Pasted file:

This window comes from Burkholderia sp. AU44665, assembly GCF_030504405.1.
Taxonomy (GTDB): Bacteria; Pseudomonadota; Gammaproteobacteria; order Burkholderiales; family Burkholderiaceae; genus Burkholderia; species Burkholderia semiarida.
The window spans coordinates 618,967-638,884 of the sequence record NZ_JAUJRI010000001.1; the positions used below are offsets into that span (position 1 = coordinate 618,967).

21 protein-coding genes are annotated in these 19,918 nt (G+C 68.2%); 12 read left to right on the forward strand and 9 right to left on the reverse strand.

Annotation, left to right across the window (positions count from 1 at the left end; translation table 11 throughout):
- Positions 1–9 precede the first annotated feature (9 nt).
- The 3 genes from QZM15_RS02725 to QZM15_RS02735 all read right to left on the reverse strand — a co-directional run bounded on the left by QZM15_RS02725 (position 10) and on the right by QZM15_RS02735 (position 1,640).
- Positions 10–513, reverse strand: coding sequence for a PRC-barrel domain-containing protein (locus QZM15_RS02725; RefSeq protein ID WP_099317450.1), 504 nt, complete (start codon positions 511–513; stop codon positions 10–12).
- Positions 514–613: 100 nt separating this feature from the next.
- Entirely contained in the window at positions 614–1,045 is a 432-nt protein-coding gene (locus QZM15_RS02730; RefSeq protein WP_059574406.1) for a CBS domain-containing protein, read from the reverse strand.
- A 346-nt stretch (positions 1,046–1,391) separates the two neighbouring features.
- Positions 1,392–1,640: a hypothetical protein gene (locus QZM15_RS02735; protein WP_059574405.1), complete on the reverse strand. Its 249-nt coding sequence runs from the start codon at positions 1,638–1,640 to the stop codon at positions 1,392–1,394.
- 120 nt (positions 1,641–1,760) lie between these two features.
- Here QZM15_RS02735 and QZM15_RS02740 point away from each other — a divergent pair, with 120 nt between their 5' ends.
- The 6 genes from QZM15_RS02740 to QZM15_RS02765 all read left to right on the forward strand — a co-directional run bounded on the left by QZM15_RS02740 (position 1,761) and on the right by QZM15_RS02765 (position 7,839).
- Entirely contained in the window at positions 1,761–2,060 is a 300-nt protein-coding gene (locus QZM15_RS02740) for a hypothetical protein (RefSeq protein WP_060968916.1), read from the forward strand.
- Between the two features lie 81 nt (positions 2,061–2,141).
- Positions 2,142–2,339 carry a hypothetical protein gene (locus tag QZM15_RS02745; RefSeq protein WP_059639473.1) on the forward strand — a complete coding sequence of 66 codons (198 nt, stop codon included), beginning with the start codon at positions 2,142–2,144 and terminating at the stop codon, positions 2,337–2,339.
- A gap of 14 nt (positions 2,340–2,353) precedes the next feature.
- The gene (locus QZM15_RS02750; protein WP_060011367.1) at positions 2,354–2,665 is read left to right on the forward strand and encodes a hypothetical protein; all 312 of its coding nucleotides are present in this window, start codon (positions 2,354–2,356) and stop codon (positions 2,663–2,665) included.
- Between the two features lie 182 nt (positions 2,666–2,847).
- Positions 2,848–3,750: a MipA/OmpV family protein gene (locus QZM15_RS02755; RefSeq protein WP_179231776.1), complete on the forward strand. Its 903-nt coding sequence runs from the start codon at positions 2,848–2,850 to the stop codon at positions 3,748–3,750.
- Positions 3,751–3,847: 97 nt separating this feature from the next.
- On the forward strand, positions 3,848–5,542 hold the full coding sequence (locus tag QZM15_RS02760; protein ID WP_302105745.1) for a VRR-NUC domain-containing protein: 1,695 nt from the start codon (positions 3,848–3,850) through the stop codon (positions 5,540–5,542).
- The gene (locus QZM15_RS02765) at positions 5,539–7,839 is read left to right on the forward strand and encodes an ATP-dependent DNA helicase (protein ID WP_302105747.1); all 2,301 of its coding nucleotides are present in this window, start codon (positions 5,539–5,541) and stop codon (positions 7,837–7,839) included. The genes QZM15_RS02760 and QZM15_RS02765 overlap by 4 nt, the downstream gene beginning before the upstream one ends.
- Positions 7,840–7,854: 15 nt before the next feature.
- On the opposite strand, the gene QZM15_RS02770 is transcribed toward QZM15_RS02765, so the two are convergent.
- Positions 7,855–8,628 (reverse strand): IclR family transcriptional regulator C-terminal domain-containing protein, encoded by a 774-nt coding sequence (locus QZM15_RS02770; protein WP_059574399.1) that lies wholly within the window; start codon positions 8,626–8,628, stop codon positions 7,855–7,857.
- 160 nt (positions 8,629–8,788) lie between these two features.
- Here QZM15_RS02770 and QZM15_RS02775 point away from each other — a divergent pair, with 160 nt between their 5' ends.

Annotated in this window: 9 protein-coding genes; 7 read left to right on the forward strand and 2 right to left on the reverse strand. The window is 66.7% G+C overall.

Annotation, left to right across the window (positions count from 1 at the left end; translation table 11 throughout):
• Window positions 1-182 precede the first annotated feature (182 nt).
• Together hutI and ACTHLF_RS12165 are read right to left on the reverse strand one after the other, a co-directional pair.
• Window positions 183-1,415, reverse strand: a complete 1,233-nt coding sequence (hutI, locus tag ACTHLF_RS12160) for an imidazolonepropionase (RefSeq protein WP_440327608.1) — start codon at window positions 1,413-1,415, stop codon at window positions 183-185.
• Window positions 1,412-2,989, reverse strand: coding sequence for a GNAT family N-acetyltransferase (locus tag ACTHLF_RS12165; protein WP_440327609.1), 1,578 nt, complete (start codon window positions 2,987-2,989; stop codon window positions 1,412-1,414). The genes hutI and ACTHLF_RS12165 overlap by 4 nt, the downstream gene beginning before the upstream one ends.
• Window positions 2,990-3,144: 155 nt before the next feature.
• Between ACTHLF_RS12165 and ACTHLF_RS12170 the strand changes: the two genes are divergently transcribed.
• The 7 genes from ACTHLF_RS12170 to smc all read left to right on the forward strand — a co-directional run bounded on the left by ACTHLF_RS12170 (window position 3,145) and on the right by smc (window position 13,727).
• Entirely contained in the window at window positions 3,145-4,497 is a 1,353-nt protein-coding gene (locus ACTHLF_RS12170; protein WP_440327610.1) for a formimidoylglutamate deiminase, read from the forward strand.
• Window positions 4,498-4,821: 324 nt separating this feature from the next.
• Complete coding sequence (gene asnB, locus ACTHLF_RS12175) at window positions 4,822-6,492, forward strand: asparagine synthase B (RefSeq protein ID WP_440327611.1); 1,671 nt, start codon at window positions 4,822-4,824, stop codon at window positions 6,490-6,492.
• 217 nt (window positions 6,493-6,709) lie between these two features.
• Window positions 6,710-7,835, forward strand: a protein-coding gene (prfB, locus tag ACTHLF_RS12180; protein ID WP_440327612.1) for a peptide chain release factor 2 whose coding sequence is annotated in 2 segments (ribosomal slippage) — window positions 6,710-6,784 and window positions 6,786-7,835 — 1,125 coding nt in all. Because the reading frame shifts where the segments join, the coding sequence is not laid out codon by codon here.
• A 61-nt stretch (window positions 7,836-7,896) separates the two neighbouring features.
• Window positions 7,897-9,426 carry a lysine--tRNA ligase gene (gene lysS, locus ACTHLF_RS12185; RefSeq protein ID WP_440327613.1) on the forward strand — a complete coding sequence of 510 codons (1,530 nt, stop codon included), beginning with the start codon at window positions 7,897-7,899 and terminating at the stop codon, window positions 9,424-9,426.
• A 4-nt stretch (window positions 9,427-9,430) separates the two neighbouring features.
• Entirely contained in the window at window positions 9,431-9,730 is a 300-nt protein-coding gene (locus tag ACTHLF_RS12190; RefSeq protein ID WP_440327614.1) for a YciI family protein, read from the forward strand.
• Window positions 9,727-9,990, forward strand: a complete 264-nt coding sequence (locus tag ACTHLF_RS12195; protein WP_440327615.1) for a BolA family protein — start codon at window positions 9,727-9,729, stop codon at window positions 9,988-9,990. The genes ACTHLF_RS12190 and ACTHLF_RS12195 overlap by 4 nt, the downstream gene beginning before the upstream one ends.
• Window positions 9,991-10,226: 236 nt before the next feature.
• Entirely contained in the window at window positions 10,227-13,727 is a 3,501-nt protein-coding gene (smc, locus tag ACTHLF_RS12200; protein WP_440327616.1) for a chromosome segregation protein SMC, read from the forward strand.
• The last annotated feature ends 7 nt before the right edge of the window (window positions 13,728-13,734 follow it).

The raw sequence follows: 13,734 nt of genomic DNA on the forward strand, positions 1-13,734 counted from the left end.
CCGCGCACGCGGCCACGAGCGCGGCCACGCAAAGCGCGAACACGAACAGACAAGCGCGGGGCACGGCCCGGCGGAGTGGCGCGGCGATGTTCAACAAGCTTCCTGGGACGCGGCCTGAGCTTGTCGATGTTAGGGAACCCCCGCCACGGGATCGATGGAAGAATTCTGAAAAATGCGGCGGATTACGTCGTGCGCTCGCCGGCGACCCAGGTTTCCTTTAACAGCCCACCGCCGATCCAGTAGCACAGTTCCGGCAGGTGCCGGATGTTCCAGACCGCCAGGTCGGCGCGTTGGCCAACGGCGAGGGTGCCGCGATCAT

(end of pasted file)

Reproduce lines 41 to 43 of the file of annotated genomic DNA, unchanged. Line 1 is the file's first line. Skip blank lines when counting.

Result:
• Window positions 4,498-4,821: 324 nt separating this feature from the next.
• Complete coding sequence (gene asnB, locus ACTHLF_RS12175) at window positions 4,822-6,492, forward strand: asparagine synthase B (RefSeq protein ID WP_440327611.1); 1,671 nt, start codon at window positions 4,822-4,824, stop codon at window positions 6,490-6,492.
• 217 nt (window positions 6,493-6,709) lie between these two features.